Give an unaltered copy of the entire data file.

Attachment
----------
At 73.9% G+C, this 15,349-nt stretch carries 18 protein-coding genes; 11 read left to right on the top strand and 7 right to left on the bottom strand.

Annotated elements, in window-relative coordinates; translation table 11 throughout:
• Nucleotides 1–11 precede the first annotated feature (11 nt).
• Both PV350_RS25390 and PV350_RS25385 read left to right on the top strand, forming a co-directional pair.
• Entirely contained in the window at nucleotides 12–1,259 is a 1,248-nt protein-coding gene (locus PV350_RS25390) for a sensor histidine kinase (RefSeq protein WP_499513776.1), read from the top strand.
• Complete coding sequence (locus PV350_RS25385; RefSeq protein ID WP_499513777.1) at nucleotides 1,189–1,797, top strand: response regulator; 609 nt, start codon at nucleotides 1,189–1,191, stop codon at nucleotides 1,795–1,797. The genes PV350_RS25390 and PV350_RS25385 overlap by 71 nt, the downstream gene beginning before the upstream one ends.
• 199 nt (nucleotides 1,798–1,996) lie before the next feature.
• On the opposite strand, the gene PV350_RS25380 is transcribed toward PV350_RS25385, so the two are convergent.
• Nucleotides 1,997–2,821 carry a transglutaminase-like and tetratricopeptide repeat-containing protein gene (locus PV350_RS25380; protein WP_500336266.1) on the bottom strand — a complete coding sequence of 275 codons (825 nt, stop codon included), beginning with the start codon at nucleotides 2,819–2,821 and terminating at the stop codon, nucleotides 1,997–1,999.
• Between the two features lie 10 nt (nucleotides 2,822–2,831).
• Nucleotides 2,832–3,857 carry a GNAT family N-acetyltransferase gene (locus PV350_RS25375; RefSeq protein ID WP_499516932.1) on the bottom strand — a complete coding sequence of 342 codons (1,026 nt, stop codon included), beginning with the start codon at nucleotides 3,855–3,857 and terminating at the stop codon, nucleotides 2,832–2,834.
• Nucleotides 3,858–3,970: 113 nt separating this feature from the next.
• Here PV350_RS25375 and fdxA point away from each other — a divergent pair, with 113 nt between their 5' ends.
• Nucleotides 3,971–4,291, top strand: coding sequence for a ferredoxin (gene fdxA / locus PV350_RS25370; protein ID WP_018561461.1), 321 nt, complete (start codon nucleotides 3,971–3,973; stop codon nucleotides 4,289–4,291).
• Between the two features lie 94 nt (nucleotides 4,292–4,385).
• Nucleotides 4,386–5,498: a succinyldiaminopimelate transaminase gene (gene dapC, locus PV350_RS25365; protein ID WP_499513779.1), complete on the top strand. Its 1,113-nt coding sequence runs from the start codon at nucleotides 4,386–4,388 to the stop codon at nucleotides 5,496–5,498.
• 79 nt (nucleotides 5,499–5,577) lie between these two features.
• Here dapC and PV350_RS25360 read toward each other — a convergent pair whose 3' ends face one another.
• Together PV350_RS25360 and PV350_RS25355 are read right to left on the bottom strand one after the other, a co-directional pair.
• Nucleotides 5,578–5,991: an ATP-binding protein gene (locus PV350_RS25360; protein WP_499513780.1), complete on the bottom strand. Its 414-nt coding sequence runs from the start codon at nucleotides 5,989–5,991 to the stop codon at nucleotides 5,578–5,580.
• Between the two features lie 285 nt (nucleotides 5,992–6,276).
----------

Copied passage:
At 73.9% G+C, this 15,349-nt stretch carries 18 protein-coding genes; 11 read left to right on the top strand and 7 right to left on the bottom strand.

Annotated elements, in window-relative coordinates; translation table 11 throughout:
• Nucleotides 1–11 precede the first annotated feature (11 nt).
• Both PV350_RS25390 and PV350_RS25385 read left to right on the top strand, forming a co-directional pair.
• Entirely contained in the window at nucleotides 12–1,259 is a 1,248-nt protein-coding gene (locus PV350_RS25390) for a sensor histidine kinase (RefSeq protein WP_499513776.1), read from the top strand.
• Complete coding sequence (locus PV350_RS25385; RefSeq protein ID WP_499513777.1) at nucleotides 1,189–1,797, top strand: response regulator; 609 nt, start codon at nucleotides 1,189–1,191, stop codon at nucleotides 1,795–1,797. The genes PV350_RS25390 and PV350_RS25385 overlap by 71 nt, the downstream gene beginning before the upstream one ends.
• 199 nt (nucleotides 1,798–1,996) lie before the next feature.
• On the opposite strand, the gene PV350_RS25380 is transcribed toward PV350_RS25385, so the two are convergent.
• Nucleotides 1,997–2,821 carry a transglutaminase-like and tetratricopeptide repeat-containing protein gene (locus PV350_RS25380; protein WP_500336266.1) on the bottom strand — a complete coding sequence of 275 codons (825 nt, stop codon included), beginning with the start codon at nucleotides 2,819–2,821 and terminating at the stop codon, nucleotides 1,997–1,999.
• Between the two features lie 10 nt (nucleotides 2,822–2,831).
• Nucleotides 2,832–3,857 carry a GNAT family N-acetyltransferase gene (locus PV350_RS25375; RefSeq protein ID WP_499516932.1) on the bottom strand — a complete coding sequence of 342 codons (1,026 nt, stop codon included), beginning with the start codon at nucleotides 3,855–3,857 and terminating at the stop codon, nucleotides 2,832–2,834.
• Nucleotides 3,858–3,970: 113 nt separating this feature from the next.
• Here PV350_RS25375 and fdxA point away from each other — a divergent pair, with 113 nt between their 5' ends.
• Nucleotides 3,971–4,291, top strand: coding sequence for a ferredoxin (gene fdxA / locus PV350_RS25370; protein ID WP_018561461.1), 321 nt, complete (start codon nucleotides 3,971–3,973; stop codon nucleotides 4,289–4,291).
• Between the two features lie 94 nt (nucleotides 4,292–4,385).
• Nucleotides 4,386–5,498: a succinyldiaminopimelate transaminase gene (gene dapC, locus PV350_RS25365; protein ID WP_499513779.1), complete on the top strand. Its 1,113-nt coding sequence runs from the start codon at nucleotides 4,386–4,388 to the stop codon at nucleotides 5,496–5,498.
• 79 nt (nucleotides 5,499–5,577) lie between these two features.
• Here dapC and PV350_RS25360 read toward each other — a convergent pair whose 3' ends face one another.
• Together PV350_RS25360 and PV350_RS25355 are read right to left on the bottom strand one after the other, a co-directional pair.
• Nucleotides 5,578–5,991: an ATP-binding protein gene (locus PV350_RS25360; protein WP_499513780.1), complete on the bottom strand. Its 414-nt coding sequence runs from the start codon at nucleotides 5,989–5,991 to the stop codon at nucleotides 5,578–5,580.
• Between the two features lie 285 nt (nucleotides 5,992–6,276).